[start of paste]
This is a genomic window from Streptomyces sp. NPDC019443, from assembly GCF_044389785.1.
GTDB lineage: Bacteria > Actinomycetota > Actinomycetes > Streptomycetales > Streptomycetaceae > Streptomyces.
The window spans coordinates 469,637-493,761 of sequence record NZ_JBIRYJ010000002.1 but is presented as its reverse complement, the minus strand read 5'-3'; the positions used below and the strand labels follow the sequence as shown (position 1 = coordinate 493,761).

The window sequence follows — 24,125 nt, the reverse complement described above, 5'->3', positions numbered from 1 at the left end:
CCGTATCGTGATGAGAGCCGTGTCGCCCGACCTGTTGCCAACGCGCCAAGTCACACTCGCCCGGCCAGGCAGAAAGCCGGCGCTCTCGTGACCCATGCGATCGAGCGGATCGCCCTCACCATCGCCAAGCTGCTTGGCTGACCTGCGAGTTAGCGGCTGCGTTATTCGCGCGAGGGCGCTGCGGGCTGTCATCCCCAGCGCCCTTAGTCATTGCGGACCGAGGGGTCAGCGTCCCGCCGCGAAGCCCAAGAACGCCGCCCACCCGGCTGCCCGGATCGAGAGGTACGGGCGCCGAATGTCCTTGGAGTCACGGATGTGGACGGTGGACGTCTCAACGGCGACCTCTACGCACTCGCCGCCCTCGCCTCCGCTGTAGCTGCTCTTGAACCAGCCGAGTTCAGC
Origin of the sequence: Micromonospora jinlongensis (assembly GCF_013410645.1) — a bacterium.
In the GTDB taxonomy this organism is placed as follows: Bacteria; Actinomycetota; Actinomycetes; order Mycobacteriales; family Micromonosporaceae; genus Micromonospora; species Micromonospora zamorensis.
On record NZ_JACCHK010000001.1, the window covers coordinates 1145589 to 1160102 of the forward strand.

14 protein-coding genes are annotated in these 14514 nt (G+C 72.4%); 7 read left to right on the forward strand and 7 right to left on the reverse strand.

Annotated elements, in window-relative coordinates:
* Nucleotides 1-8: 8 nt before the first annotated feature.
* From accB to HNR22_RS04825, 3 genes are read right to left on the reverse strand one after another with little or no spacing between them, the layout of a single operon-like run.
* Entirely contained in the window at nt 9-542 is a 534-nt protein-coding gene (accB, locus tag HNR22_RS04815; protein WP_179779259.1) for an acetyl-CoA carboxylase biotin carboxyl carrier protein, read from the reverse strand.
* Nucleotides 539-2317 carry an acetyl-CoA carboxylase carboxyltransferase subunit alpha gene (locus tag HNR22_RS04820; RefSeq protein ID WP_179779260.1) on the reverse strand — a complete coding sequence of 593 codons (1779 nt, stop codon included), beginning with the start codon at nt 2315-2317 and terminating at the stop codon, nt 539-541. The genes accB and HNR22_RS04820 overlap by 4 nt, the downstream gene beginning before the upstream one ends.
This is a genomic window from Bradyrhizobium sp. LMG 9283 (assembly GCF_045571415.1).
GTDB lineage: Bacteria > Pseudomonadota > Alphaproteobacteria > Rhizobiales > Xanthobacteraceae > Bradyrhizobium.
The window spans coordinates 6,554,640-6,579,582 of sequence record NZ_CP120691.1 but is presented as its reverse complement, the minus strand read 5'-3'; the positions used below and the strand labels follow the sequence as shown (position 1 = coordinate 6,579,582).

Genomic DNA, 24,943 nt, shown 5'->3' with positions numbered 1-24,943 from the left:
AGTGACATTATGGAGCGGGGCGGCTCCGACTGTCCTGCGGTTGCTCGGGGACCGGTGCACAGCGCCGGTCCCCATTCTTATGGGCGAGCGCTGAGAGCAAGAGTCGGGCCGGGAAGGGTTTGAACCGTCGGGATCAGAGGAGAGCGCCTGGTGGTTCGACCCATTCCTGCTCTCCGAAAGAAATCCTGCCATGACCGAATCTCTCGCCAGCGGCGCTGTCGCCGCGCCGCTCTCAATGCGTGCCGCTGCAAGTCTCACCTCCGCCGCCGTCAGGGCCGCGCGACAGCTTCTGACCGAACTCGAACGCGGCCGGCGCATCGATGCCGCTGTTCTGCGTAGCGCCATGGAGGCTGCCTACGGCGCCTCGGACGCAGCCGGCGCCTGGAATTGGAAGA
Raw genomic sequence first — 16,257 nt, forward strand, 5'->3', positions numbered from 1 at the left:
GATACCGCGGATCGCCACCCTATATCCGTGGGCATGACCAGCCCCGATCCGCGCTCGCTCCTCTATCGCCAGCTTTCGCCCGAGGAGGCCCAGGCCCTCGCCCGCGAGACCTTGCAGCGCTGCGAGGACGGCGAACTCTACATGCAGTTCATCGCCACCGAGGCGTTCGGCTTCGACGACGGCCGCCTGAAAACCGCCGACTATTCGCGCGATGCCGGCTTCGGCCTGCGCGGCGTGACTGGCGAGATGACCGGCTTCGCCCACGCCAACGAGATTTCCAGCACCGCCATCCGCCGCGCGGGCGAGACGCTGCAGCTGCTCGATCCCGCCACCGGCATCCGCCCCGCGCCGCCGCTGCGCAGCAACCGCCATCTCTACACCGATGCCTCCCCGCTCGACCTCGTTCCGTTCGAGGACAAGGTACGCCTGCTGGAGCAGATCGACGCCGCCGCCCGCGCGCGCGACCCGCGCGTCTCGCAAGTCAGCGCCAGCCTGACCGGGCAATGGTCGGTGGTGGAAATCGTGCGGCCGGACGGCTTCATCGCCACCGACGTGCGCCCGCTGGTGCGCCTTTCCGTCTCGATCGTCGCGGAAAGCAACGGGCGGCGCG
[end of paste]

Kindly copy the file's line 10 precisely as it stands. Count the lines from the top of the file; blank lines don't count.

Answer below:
Annotated elements, in window-relative coordinates: